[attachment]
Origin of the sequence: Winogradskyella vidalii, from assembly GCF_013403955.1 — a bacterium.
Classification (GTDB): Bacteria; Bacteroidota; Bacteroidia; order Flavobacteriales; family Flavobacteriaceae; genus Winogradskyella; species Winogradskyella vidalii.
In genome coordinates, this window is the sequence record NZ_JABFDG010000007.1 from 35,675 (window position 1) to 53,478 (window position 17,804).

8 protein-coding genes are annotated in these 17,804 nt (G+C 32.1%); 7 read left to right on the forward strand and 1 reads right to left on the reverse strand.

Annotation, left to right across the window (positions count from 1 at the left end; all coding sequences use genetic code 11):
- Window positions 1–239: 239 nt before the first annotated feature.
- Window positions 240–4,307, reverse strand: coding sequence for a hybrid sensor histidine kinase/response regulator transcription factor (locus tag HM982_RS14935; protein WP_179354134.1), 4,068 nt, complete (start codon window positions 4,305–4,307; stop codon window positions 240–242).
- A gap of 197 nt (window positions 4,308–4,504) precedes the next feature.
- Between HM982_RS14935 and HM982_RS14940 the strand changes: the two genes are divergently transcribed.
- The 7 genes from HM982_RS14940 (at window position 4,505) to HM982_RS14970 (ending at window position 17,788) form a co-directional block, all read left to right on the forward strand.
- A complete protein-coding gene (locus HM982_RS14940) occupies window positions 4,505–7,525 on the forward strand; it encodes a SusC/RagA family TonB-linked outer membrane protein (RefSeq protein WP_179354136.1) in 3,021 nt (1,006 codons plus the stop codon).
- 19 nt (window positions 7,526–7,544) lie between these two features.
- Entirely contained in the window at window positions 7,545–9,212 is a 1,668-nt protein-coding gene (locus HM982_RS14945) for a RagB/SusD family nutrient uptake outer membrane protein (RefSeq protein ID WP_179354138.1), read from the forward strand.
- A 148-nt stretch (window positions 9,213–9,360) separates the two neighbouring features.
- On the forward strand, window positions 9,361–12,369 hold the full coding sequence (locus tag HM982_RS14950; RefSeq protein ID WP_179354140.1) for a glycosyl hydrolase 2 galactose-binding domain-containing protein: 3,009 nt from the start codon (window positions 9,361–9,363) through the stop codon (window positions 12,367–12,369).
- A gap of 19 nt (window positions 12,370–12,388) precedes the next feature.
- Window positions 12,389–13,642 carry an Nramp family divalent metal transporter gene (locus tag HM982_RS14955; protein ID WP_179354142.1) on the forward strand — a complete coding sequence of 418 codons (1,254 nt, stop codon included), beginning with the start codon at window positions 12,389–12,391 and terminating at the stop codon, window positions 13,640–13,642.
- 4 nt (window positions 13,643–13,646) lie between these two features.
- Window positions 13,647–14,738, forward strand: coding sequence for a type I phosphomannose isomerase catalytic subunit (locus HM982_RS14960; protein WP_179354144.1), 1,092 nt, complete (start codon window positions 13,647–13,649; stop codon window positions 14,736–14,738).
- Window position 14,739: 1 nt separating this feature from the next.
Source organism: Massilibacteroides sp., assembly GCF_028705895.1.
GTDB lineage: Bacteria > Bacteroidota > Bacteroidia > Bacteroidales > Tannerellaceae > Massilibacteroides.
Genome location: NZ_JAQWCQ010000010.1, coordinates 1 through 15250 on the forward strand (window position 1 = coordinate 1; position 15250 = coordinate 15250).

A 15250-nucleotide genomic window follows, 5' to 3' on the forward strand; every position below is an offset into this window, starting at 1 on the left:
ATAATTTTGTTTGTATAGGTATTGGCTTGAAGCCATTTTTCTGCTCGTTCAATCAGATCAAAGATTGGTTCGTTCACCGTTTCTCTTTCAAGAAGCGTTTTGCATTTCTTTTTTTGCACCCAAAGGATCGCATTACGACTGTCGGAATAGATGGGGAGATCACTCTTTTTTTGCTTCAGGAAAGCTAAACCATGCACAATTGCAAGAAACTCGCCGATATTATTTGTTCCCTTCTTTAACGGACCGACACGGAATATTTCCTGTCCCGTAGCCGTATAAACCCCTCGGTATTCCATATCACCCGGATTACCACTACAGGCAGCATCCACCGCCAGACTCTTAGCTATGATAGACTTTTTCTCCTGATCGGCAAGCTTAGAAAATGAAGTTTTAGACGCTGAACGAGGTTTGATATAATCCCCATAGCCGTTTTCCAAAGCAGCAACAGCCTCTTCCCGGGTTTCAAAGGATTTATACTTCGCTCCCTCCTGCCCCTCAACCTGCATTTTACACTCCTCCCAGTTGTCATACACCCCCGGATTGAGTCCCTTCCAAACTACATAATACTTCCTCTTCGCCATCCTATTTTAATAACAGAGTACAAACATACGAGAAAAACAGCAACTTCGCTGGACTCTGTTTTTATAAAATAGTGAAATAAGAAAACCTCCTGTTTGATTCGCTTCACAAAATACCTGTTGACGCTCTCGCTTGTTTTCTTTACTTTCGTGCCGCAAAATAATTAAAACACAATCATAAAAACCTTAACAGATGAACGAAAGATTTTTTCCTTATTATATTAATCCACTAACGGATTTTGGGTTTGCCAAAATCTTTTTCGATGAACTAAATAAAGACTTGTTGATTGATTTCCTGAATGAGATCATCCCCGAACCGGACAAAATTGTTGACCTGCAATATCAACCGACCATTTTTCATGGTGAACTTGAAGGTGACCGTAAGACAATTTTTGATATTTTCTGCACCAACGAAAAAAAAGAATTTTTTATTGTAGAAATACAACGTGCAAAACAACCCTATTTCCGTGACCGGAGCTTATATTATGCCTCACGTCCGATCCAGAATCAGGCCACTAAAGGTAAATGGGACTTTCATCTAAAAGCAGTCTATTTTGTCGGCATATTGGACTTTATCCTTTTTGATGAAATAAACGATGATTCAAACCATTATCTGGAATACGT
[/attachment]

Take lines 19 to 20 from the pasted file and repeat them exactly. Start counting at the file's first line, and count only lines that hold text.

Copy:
- Window positions 13,647–14,738, forward strand: coding sequence for a type I phosphomannose isomerase catalytic subunit (locus HM982_RS14960; protein WP_179354144.1), 1,092 nt, complete (start codon window positions 13,647–13,649; stop codon window positions 14,736–14,738).
- Window position 14,739: 1 nt separating this feature from the next.